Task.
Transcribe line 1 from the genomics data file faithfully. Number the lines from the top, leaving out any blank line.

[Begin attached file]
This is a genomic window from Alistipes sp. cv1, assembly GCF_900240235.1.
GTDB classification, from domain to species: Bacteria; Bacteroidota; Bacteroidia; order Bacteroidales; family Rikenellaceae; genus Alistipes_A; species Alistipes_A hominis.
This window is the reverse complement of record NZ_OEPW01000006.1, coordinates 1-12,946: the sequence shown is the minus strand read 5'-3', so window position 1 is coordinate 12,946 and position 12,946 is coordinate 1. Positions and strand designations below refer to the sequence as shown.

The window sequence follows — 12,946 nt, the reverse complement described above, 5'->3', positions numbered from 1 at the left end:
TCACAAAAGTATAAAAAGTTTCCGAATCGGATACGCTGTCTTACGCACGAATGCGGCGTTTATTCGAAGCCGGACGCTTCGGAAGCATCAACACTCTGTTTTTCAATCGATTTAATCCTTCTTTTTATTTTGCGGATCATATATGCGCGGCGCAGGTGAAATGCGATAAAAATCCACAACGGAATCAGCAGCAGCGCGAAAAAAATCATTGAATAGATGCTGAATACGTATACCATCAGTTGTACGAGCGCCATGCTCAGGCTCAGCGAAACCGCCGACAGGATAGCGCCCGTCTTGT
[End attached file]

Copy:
This is a genomic window from Alistipes sp. cv1, assembly GCF_900240235.1.